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womanofthelight

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Everything posted by womanofthelight

  1. Unfortunately, the insensitivity of man towards man is a factor that many refuse to talk about or acknowledge. I'm sorry you're feeling the effects of it. Is there any way you can take a paid sick leave? A car accident and follow-up treatment like you've had warrant a MINIMUM of 90 days to recover from, both physically and emotionally/psychologically! And it's possible the soft tissue injuries you've sustained won't kick in with all their pain until maybe weeks later, at which time you'll know you need musculoskeletal repair/treatment. Do you have insurance? Did anyone take x-rays while you were in the ER? If not, that's okay. But you'll need some if/when the pain kicks in. I was in a bad car accident in February of one year and didn't take leave until three months later for 90 days--during which time I had massage and physical therapy, and eventually steroid injections in some of the discs in my lumbar spine. Trust me, when/if you're recovering, you're not doing ****-all with your time! You may have to go into battle for yourself with this job, but that is a worthy cause! You have my thoughts and good wishes. PM me if you need to talk or have any questions. WOTL
  2. Hello -- I'm sorry you're having such a hard time. The family situation is quite challenging. HOWEVER, like the order the flight attendants give you on a plane, you need to take care of YOURSELF FIRST, so that you're able to assist someone else. I would suggest that you look into getting SSDI. Your health is bad, so you would qualify. Apply for it. The government ALWAYS turns down the first application. It happened to me. I thought I would have nothing to contribute to my parents' household--I would hate living off them. After all, they are retired and on a fixed income. HOWEVER, don't let that first refusal get you down. There must be list of rejected applications available -- just "out there," because a lawyer from a firm in Chicago (I don't live in Illiinois!) called and offered to assist. The deal was that he would take his fee off the top of the RETROGRADE benefits and take that as payment in full. It happened! I get a monthly deposit of SSDI benefits in my checking account. This is just a suggestion. But taking practical steps to help yourself will surely diminish your feelings of helplessness. Thinking of you -- WOTL (womanofthelight)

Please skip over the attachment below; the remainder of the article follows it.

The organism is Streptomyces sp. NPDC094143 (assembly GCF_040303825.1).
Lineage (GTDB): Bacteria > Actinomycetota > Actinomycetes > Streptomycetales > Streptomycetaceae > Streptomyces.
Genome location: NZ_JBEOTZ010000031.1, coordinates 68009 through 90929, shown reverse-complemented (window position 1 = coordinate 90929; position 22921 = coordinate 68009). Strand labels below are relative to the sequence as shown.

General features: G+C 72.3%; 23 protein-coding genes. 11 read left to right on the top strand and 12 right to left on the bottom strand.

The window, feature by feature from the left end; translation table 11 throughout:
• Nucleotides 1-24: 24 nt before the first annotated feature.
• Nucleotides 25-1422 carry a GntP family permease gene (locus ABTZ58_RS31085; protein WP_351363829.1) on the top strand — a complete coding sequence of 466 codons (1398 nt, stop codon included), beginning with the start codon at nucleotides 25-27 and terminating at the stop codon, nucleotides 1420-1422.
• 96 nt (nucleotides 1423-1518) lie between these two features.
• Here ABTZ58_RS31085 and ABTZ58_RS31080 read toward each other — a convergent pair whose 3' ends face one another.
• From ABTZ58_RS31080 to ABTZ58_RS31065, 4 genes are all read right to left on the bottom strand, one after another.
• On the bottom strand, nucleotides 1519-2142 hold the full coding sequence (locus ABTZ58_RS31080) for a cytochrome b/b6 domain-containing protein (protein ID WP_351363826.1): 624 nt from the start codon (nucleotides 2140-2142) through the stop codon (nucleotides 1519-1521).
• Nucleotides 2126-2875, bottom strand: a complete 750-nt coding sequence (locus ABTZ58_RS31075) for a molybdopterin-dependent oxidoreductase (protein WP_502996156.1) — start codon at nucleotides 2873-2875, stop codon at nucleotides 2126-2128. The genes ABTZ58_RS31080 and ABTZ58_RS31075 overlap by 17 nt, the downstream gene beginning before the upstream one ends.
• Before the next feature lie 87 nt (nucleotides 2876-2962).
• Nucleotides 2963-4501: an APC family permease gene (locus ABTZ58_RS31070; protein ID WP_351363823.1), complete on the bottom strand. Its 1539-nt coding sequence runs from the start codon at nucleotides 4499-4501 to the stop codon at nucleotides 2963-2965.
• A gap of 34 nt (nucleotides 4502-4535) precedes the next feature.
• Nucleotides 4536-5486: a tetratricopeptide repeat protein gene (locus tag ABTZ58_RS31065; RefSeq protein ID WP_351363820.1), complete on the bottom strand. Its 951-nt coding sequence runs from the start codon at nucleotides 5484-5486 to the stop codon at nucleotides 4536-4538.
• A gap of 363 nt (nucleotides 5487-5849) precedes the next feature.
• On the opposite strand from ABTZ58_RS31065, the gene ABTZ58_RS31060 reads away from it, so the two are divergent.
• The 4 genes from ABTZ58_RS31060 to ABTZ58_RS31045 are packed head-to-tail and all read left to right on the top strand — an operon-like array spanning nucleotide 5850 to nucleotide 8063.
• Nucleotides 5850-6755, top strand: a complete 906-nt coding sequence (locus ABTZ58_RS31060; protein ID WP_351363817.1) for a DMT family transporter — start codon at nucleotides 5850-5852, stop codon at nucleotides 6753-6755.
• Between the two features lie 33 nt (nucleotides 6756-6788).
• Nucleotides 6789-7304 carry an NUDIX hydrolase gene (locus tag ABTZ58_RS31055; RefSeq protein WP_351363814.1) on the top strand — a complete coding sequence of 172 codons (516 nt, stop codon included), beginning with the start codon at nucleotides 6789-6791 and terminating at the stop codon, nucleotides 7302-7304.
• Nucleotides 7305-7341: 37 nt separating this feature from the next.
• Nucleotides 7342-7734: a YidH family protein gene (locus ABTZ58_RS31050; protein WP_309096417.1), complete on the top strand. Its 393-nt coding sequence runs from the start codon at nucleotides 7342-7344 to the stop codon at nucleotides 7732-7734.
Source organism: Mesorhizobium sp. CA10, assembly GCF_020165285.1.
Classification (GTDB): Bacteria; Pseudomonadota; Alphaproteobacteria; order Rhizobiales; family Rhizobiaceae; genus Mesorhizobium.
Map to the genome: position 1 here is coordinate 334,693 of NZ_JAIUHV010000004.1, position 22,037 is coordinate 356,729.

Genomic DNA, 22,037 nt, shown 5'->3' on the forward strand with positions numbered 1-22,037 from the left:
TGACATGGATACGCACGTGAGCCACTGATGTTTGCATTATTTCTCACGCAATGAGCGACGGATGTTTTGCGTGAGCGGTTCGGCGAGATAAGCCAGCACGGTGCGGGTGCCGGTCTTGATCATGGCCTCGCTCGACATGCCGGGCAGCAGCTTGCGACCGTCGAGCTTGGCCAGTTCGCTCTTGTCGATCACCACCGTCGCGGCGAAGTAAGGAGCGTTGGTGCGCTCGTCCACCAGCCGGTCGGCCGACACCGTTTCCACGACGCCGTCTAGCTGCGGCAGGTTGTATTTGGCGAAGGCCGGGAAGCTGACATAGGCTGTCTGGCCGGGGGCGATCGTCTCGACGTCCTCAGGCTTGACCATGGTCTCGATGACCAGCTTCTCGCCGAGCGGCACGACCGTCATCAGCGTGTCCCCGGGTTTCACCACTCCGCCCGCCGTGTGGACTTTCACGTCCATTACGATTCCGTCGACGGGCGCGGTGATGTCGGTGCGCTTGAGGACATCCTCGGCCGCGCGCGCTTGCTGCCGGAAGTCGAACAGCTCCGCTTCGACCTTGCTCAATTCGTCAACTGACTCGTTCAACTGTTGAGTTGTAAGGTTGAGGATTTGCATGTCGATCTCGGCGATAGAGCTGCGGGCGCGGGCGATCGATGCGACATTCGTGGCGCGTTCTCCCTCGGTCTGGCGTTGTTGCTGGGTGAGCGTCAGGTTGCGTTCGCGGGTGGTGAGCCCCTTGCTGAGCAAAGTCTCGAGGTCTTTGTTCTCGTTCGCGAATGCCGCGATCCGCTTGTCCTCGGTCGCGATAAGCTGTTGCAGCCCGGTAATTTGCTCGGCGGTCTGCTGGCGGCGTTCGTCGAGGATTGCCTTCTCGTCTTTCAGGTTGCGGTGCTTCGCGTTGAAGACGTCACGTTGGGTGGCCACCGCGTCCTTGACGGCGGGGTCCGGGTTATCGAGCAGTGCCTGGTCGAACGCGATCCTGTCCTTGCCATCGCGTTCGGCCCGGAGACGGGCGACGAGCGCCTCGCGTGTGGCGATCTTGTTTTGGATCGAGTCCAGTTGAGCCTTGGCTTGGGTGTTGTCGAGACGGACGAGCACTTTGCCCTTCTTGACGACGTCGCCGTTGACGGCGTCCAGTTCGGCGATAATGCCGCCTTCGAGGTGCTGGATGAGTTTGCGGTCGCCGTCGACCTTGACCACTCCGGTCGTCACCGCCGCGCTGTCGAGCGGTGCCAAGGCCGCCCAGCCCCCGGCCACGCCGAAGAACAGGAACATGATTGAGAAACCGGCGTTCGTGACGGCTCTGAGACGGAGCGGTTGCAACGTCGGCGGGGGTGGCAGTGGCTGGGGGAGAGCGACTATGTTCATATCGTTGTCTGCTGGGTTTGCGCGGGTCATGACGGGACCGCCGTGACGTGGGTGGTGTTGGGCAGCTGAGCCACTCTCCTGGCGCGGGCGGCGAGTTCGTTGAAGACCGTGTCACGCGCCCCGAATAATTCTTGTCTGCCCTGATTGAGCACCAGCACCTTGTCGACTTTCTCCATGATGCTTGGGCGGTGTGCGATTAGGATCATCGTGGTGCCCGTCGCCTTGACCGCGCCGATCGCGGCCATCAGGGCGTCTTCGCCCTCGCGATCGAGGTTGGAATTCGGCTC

3. Start making a plan, with the end game being your leaving. Look into a new place to live, the financial requirements of living apart from your spouse, the logistics of your child's special needs/education and a possible loving home for your pet. Accomplish one thing per day to this end, whether it be posting here on DF, or window shopping ads for homes/apartments/whatever. Keep your eye on the prize of your making your life peaceful, joyful and guilt-free. Baby steps produce hope, which is priceless. Good luck to you.
  4. Man invented time, based upon logic and observation--the earth revolving around the sun; however many hours of darkness or light--it's a clever concept, designed to give us emotional/physical/intellectual landmarks. Yet the whole idea is fraught with deadlines we impose upon ourselves, our definitions of good or bad, success or failure, etc. These measures of distance from one point to another can be . . . well . . . terrifying. Replicative fading of our cells, the physical changes that take place are devastating with the passage of time. To me, anyway. I look back at things I was able to do, and can do no more, and feel helpless and angry that I've never found a modality to ease my physical pain. So time marches on and I feel worse every day--especially in winter in the Great Lakes States. But the body is a self-healing, miraculous thing. Yet how much can be healed when the toner is low on the cell copier and we're allotted no print cartridges? Its a conundrum. In other ethereal states or locales--the astral plane, for instance--THERE IS NO TIME. Just souls trying to heal from the lives they left behind. I have felt that I "missed the wave" in almost everything. Like, I didn't watch the original Star Trek series until the 80's--wow! Glad I finally caught up. I missed it in my chosen profession and now I can barely stand for two minutes without wanting to scream because of the pain in my back. There are so many good roles I want to play on stage! So very many roles for a woman in middle age. Chekov, Ibsen, O'Neill. Ugh! I was taught that "my body is my instrument." Now my instrument is pretty much useless for the things I'm called to do. So how do I work around that? Is time the enemy? Unfortunately, I believe so. Will I ever make peace with it? How does one do that? I'm rambling now. Good night, all.
  5. I'm angry. And sad. And . . . hurt. I have a friend of many years who I found out was recently in town and didn't contact me. He had been heavily on my mind and I didn't check up on him. Just as well I didn't. I'm ashamed of my life and myself and all I want to do is sleep and not wake up.
  6. Frasier! (My sister and I see ourselves as Frasier and Niles. I'm Niles because like the TV Niles, I would definitely tweeze a muffin if I didn't like what was in it.)